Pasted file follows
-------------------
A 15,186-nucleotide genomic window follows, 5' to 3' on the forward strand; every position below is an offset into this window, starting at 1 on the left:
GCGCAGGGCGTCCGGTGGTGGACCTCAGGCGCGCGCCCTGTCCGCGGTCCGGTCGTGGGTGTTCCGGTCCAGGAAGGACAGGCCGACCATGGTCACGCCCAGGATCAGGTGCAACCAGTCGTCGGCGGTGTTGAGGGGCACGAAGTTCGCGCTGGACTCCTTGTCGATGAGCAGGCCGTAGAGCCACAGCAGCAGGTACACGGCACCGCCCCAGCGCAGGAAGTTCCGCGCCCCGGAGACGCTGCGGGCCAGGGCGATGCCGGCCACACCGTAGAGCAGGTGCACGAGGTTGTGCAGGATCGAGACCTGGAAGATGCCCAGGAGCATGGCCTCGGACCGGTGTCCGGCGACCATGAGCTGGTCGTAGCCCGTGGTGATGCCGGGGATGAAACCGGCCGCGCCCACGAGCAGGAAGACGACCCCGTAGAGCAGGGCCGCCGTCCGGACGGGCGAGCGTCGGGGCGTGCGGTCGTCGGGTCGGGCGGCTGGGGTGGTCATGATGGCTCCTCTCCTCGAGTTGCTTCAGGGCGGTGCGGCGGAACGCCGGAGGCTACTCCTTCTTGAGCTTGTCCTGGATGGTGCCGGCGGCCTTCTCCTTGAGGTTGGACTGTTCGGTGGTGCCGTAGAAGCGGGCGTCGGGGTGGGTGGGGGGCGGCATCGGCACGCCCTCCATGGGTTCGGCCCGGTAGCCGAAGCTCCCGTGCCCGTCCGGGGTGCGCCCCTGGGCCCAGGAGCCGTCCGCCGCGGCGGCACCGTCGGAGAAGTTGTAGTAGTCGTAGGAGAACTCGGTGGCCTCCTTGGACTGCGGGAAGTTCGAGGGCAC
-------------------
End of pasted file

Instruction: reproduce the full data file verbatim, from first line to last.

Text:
A 15,186-nucleotide genomic window follows, 5' to 3' on the forward strand; every position below is an offset into this window, starting at 1 on the left:
GCGCAGGGCGTCCGGTGGTGGACCTCAGGCGCGCGCCCTGTCCGCGGTCCGGTCGTGGGTGTTCCGGTCCAGGAAGGACAGGCCGACCATGGTCACGCCCAGGATCAGGTGCAACCAGTCGTCGGCGGTGTTGAGGGGCACGAAGTTCGCGCTGGACTCCTTGTCGATGAGCAGGCCGTAGAGCCACAGCAGCAGGTACACGGCACCGCCCCAGCGCAGGAAGTTCCGCGCCCCGGAGACGCTGCGGGCCAGGGCGATGCCGGCCACACCGTAGAGCAGGTGCACGAGGTTGTGCAGGATCGAGACCTGGAAGATGCCCAGGAGCATGGCCTCGGACCGGTGTCCGGCGACCATGAGCTGGTCGTAGCCCGTGGTGATGCCGGGGATGAAACCGGCCGCGCCCACGAGCAGGAAGACGACCCCGTAGAGCAGGGCCGCCGTCCGGACGGGCGAGCGTCGGGGCGTGCGGTCGTCGGGTCGGGCGGCTGGGGTGGTCATGATGGCTCCTCTCCTCGAGTTGCTTCAGGGCGGTGCGGCGGAACGCCGGAGGCTACTCCTTCTTGAGCTTGTCCTGGATGGTGCCGGCGGCCTTCTCCTTGAGGTTGGACTGTTCGGTGGTGCCGTAGAAGCGGGCGTCGGGGTGGGTGGGGGGCGGCATCGGCACGCCCTCCATGGGTTCGGCCCGGTAGCCGAAGCTCCCGTGCCCGTCCGGGGTGCGCCCCTGGGCCCAGGAGCCGTCCGCCGCGGCGGCACCGTCGGAGAAGTTGTAGTAGTCGTAGGAGAACTCGGTGGCCTCCTTGGACTGCGGGAAGTTCGAGGGCAC